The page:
Confederate Monument stirs debate in Lakeland

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Over 100 years ago, in a tree-lined park, a monument was erected to preserve the memory of those who fought for the Confederacy.

A century later, a new battle has emerged: Whether it’s appropriate to keep it.

In December 2017, the Lakeland City Commission voted to remove the monument from the center of Munn Park, due to its inability to remain an inclusive symbol. But one of the rally speakers says, the statue belongs to the people, not the commissioners.

“The people showed up today, hundreds of people, which greatly outnumbers the number or people sitting on a city council, or a mayor or city commission,” McCalister said.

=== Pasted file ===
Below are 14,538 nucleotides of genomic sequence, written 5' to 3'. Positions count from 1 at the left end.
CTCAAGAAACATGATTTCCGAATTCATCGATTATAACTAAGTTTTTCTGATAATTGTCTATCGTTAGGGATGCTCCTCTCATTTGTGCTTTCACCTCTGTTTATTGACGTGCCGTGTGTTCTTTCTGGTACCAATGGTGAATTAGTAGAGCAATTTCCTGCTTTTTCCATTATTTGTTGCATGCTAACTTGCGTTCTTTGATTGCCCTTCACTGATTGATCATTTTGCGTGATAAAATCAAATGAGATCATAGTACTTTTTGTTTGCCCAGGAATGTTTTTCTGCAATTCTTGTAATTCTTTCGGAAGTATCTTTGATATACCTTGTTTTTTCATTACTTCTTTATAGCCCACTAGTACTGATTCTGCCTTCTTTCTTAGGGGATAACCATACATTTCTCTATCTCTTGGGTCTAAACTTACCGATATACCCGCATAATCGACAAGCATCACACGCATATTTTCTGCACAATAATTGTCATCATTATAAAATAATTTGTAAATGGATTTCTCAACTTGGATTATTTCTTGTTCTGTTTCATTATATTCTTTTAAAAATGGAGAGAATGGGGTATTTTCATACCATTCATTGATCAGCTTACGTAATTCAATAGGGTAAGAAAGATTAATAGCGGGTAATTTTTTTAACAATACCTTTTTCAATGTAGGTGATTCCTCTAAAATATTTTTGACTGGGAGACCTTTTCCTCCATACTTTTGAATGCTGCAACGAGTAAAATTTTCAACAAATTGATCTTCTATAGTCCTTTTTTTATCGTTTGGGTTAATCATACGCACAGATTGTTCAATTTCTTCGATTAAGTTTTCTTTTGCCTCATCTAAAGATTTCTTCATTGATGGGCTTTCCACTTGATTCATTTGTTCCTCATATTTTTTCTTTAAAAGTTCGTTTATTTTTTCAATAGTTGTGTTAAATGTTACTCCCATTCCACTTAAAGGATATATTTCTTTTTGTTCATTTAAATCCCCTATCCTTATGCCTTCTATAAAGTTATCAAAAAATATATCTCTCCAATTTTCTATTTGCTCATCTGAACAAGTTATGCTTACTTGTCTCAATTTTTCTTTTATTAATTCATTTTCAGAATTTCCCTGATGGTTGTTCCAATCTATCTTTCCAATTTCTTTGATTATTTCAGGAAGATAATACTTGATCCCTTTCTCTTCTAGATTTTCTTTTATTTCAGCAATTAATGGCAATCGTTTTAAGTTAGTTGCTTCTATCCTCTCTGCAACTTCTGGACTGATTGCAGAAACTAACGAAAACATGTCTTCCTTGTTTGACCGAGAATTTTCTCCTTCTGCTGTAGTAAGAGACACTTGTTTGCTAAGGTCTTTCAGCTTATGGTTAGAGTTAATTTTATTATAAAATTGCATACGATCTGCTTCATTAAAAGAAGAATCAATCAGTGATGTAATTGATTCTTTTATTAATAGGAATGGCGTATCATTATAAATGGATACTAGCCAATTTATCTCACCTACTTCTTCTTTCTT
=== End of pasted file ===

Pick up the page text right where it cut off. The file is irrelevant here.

Lakeland resident Keith Williams says its been made to be offensive because of the rebel flag and the way its used.

"I have family who were Confederate veterans and it was normal growing up and seeing the flag and wearing the shirts that had the flag," Williams said. "But in the big picture, in the grand scheme of things, It does more harm than good. "

Right now, two relocation sites have been identified: Veterans Memorial Park or Roselawn Cemetery, something McCalister says, would be a grave mistake. 

“If we lose this representation of the past, then we lose the meaning, and the understanding of the mistakes, and we’ll be doomed to repeat them again.”

City commissioners will vote on where to move it May 7th.